RSV bronchiolitis in healthy term infants

Prediction and pathogenesis

Michiel Houben

Promoter:
Prof.dr. J.L.L. (Jan) Kimpen & prof.dr. G.H.A. (Gerard) Visser
Co-promoter:
Dr L.J. (Louis) Bont & dr M.M. (Mariska) Rovers
Date:
June 16, 2011
Time:
12:45 h

Summary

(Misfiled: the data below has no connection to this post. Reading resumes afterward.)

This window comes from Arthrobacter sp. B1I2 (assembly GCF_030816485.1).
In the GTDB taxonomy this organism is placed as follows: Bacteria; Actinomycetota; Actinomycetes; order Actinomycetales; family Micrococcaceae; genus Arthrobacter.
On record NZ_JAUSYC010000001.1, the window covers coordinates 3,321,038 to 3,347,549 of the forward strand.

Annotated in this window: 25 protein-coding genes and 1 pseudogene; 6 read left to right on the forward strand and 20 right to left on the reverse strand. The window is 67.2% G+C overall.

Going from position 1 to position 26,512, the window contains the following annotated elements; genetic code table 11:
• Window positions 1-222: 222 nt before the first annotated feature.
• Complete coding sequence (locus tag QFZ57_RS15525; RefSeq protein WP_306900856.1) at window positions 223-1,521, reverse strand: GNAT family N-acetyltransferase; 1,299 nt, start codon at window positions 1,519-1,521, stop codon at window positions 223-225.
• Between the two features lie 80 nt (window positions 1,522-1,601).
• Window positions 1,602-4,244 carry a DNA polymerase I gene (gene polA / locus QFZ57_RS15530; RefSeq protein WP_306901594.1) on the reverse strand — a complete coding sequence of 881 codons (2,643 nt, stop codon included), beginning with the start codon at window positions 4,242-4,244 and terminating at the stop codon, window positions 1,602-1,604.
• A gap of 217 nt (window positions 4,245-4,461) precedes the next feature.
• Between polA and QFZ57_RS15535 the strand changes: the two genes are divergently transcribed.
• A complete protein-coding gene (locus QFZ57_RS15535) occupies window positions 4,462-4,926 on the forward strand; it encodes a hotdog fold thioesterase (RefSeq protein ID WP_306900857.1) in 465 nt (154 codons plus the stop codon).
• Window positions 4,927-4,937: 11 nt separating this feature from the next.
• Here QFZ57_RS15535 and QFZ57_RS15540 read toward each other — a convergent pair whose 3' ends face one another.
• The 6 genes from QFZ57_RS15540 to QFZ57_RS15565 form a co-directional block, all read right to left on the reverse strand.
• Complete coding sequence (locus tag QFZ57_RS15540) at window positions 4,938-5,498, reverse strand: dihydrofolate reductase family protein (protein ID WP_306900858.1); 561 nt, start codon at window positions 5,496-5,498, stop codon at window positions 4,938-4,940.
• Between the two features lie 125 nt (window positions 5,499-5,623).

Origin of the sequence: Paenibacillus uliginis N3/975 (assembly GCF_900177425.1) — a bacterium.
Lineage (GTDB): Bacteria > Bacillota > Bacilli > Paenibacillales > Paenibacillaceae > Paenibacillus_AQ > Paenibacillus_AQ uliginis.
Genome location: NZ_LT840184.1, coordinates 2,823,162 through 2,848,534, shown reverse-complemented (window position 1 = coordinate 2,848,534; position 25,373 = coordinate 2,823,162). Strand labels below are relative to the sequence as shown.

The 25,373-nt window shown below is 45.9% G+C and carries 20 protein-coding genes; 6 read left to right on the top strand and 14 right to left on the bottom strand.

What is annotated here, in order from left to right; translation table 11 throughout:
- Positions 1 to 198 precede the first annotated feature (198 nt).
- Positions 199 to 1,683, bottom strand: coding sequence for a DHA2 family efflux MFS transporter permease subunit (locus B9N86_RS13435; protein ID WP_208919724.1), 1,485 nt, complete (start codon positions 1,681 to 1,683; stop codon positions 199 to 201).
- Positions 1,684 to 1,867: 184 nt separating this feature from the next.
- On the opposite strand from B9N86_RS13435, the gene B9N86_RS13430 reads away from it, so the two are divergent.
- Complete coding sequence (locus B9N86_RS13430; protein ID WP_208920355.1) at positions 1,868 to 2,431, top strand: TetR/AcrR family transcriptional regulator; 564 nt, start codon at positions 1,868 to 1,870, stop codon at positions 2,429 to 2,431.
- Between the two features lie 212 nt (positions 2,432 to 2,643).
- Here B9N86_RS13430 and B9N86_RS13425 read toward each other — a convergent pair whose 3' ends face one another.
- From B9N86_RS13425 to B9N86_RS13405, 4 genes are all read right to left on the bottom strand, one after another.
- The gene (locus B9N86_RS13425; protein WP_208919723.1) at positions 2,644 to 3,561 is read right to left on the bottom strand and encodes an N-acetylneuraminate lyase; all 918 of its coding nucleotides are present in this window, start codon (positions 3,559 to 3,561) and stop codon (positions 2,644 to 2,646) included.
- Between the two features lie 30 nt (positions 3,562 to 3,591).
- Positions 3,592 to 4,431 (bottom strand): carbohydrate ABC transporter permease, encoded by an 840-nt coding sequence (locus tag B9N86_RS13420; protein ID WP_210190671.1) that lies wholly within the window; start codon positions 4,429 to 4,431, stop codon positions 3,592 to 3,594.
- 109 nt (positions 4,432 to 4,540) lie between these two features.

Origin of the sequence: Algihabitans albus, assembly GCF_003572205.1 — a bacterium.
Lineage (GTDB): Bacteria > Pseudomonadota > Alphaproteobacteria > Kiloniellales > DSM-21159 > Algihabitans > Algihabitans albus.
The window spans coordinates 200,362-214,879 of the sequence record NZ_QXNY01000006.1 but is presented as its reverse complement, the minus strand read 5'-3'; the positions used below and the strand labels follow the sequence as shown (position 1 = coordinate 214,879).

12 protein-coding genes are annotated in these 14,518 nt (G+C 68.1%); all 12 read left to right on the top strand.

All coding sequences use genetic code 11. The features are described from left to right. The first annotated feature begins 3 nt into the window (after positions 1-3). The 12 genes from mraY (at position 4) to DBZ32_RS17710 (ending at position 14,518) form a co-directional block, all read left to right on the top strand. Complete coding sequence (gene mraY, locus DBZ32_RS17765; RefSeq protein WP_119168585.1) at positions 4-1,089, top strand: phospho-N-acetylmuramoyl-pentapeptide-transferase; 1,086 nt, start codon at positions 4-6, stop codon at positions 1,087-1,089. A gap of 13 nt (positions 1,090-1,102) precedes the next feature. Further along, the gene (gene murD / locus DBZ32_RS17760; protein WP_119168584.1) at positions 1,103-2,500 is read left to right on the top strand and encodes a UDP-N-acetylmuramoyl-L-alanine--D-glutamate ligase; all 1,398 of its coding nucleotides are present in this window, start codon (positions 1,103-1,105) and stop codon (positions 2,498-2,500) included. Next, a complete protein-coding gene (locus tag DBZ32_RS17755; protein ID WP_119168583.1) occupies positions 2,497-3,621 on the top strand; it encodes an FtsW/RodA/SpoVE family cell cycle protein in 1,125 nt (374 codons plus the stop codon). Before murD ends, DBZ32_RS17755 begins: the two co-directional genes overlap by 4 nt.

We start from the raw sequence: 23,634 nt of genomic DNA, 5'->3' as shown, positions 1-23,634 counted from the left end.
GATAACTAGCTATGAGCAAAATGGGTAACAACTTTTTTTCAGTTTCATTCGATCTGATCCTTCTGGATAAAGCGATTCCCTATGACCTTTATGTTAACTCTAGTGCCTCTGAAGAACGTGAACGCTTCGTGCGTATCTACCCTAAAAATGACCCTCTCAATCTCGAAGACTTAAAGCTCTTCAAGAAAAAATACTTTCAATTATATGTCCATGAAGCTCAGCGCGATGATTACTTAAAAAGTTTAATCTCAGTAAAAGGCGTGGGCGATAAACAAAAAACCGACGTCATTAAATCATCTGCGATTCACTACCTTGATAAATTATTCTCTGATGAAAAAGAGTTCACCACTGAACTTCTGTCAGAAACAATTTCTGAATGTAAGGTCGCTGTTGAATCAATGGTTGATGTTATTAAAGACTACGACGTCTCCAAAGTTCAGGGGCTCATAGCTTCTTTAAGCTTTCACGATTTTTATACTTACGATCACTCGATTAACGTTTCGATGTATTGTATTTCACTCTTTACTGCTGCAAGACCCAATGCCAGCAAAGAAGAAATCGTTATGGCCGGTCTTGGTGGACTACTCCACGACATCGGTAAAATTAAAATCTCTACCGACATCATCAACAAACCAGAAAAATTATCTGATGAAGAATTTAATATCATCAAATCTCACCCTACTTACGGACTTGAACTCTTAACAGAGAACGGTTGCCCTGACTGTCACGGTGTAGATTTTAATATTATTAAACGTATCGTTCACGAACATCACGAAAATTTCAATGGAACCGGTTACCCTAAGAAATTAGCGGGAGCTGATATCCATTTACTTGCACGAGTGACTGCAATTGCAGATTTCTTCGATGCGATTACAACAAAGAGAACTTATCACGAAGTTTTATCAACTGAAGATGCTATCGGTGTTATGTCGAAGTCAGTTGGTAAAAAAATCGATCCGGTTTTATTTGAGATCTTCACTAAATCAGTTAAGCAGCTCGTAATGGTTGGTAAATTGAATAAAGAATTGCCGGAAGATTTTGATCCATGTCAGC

The global estimated annual numbers of non-severe and severe (i.e. hospitalized) respiratory syncytial virus (RSV) infections in children younger than five are 34 and 3.4 million. Most children with RSV bronchiolitis are treated outside the hospital and most children with RSV bronchiolitis are healthy term infants. This thesis is based on the Netherlands Amniotic Fluid Cohort, which was initiated to gain insight in the etiology of RSV bronchiolitis and to contribute to its prediction in healthy term infants. We found the following predictive factors for RSV bronchiolitis in healthy term infants: presence of siblings / day-care attendance, birth in April to September, birth weight >4 kg, and highly educated parents. Abundant viral exposure (i.e. siblings, day-care) appeared to be the strongest predictor of RSV bronchiolitis in healthy term infants. The derived prediction rule could differentiate between children with low risk (3%) of RSV bronchiolitis and high risk (32%). Children with RSV bronchiolitis had an increased prevalence of recurrent wheezing and reduced health-related quality of life during the first year of life. In addition, vitamin D deficiency at birth was also associated with an increased risk of RSV bronchiolitis. RSV viral load was positively associated with disease severity in primary RSV infections. A high correlation with RSV viral load was found for single RSV infections and for RSV co-infections. In line with these findings, the sensitivity of the nasal swab for the molecular detection of RSV infection in the community was generally moderate, but high in case of more severe RSV infection. Term spontaneous onset of labor vaginal delivery was associated with high levels amniotic fluid pro-inflammatory cytokines (IL-6, IL-8, TNF-α) and a high prevalence of histological chorioamnionitis. Fetal exposure to higher levels of amniotic fluid pro-inflammatory cytokines (IL-8, TNF-α) appeared to be associated with a decreased risk of medically attended RSV bronchiolitis in the first year of life. In addition, in the group of children that developed RSV bronchiolitis, the number of days with wheezing symptoms in the first year of life was inversely associated with the amniotic fluid concentration of IL-8. Finally, newborn airway compliance was positively correlated with the amniotic fluid concentration of sLAIR-1, which is considered a marker of general immune activation. Additionally, children exposed to a high level of amniotic fluid sLAIR-1 had a decreased incidence of recurrent wheezing. Given the finding that a firm pro-inflammatory profile was present in amniotic fluid of the majority of physiologic term deliveries, one could speculate on the role of exposure of the fetal mucosa to these inflammatory signals. Maybe these signals instruct the local mucosal immune system to prepare for the invasions of several pathogens, allergens and pollutants after birth. Since the impressive inflammatory response is present during term deliveries on such a large scale, it is likely that the beneficial effect found is not specific for RSV bronchiolitis, but also holds true for other childhood respiratory condition, such as viral-induced wheezing and asthma. Maybe the origin of common human respiratory disorders should be sought antenatally.

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